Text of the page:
Building size with calisthenics

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Can you build size with Calisthenics? The most common opinion about building size with Calisthenics is you can’t, it’s too easy! When answering this question I need to think about a question from a customer of mine, he asked a question about nutrition my answer was “it depends”! Well, he said he is a lawyer and they usually also answer with “it depends”. Unfortunately, the answer to the question if you can build size with Calisthenics is “yes but it depends”! It depends on your goals.

Is your goal getting huge, I mean really getting huge, then moving barbells and dumbbells is for you. This way you definitely can produce the biggest force, the bigger the force you produce the easier it is to train for hypotrophy. But is your goal to put on size, get really shredded and get insanely athletic, clearly focus on bodyweight training. I will clearly suggest you do calisthenics if your goal isn’t just getting huge, there are so many advantages doing so.

Some advantages doing Calisthenics:

  1. It supports weight loss and can get you really shredded.
  2. That’s a functional workout, that has many similarities to your everyday life.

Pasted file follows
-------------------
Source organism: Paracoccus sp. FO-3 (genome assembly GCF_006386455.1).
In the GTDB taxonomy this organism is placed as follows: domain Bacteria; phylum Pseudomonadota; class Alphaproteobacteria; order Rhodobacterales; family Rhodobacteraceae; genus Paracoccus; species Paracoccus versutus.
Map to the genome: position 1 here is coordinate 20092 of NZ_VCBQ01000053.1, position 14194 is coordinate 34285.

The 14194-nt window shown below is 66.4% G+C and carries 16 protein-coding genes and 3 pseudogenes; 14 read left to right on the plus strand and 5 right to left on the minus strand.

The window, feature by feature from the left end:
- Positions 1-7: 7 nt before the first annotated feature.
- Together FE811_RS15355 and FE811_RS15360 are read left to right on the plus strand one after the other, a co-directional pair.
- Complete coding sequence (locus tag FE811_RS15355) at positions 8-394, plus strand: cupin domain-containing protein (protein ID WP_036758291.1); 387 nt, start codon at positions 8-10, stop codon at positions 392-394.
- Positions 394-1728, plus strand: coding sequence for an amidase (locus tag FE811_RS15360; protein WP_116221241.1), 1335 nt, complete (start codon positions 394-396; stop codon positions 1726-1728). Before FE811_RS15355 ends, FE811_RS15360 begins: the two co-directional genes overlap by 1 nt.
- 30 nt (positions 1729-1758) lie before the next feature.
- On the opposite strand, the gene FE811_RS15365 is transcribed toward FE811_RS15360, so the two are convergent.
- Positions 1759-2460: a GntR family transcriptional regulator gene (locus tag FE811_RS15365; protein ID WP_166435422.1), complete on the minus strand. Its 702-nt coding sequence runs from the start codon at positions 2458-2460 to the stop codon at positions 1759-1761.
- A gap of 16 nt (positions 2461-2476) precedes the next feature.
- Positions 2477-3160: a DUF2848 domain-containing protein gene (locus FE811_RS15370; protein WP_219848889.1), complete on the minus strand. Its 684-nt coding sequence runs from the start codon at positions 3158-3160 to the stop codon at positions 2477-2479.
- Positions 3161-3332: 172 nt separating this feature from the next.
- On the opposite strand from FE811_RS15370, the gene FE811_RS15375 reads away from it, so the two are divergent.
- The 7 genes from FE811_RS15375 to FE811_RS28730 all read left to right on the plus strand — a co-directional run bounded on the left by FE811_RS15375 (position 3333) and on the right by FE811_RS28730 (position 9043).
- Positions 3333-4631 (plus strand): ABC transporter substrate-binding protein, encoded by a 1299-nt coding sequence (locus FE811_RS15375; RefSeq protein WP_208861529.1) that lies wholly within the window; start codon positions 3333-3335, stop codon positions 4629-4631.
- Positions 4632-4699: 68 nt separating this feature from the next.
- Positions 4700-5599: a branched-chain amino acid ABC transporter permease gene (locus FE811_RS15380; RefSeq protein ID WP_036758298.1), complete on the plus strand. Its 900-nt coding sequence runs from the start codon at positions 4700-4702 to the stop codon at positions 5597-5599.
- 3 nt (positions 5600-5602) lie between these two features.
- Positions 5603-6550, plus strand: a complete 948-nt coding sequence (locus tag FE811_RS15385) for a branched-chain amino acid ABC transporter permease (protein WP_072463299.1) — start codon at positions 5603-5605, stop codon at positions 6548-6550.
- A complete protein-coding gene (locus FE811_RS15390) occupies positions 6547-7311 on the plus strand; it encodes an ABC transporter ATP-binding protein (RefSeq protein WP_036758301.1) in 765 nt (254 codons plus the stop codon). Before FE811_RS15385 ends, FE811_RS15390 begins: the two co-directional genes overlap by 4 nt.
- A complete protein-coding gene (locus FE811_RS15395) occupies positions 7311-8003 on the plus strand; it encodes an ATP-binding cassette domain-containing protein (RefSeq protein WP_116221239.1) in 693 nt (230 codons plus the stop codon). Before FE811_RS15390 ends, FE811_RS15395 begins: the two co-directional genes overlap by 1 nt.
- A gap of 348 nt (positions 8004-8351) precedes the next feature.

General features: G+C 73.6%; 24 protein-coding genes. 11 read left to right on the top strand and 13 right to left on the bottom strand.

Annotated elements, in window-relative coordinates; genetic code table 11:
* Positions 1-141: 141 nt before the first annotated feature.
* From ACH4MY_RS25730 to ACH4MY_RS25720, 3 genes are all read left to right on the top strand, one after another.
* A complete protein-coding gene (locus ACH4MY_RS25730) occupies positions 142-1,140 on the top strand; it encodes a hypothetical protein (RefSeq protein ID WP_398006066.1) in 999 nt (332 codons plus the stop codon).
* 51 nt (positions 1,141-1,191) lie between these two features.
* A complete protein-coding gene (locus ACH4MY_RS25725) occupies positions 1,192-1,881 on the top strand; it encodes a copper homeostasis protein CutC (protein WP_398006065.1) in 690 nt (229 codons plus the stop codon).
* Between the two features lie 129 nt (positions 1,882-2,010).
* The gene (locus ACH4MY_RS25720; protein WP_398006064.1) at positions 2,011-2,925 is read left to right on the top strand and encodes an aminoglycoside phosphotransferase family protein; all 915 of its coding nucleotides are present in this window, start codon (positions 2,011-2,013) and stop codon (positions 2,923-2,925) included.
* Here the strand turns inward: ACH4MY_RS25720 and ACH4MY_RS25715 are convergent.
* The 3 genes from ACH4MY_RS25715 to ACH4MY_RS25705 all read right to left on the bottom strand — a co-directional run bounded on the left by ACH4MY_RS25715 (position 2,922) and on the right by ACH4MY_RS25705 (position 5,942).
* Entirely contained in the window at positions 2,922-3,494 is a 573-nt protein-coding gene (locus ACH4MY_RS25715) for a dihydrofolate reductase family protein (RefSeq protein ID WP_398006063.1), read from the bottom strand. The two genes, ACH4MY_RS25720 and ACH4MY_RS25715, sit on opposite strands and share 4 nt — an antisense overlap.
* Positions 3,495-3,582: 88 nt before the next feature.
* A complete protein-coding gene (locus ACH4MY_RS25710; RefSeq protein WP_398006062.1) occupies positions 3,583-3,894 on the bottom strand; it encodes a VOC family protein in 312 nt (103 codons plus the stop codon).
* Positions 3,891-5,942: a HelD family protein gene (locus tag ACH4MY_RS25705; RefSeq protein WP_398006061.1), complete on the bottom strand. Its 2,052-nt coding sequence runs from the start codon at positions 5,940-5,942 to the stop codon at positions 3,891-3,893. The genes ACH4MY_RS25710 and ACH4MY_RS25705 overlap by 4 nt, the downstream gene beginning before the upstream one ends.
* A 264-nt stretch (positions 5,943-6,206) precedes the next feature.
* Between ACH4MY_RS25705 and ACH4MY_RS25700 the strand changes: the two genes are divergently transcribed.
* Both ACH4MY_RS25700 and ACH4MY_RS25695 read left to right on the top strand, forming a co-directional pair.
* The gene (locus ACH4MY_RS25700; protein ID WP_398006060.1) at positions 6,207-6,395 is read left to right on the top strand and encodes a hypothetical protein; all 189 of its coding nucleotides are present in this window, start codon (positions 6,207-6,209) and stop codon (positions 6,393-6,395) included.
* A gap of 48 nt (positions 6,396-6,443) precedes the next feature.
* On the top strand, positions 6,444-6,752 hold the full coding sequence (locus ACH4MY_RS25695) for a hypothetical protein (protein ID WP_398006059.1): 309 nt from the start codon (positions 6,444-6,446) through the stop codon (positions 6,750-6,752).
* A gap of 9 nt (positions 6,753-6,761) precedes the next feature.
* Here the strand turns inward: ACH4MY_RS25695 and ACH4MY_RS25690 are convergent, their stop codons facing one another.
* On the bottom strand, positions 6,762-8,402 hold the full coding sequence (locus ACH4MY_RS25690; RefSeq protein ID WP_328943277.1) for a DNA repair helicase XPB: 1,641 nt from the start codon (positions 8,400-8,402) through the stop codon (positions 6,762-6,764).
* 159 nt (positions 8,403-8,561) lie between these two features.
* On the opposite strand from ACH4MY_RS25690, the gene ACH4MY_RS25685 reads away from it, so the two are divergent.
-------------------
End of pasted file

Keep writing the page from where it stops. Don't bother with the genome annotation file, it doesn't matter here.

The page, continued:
3. It’s so cool!
  4. Sure, you will build muscles, and extremely functional at once.
  5. You are not dependent on the gym.

That’s just a part of advantages when training with your own bodyweight!

Getting skilled with Calisthenics is way harder than just lifting weight, especially if you are big and long. Skills like the front lever or the planche will be tougher, but it’s absolutely no reason not training for it, you will even get stronger than the smaller guys due to the leverage. That’s the time to talk about the leverage: in bodybuilding you usually just change the weight to make progress, in Calisthenics you can’t change your bodyweight, so you need to change the leverage. How you exactly do it is a theme for another blog, but a good example is the front lever, the easiest variation is the tuck front lever, because the leverage is small, but when extending out your legs, it gets a lot harder. If you listened at school in physics class you know what I’m talking about, even if not, it’s logical, do you agree? Another way to manipulate the difficulty level in doing unilateral movement (with just one limb), as example the one arm pull ups, that’s a beast, agree? About repetition ranges it’s quite similar to bodybuilding or other kinds of sport with little deviations.

Do you get the same results as in Bodybuilding? As I already wrote, it depends on your goal. As of building pure mass you will have an advantage with bodybuilding due to the reason you are using weights and need to focus less on coordination, means you can move more weight which makes the work building muscle easier. With Calisthenics you can build an extremely ripped and athletic body with a really good muscle mass, sure it’s harder because there is a lot of skill work involved, but the overall package you will get is more satisfying. As conclusion I would say, it Depends on you, what you like and what your goals are.

Visit me at Coach Reef

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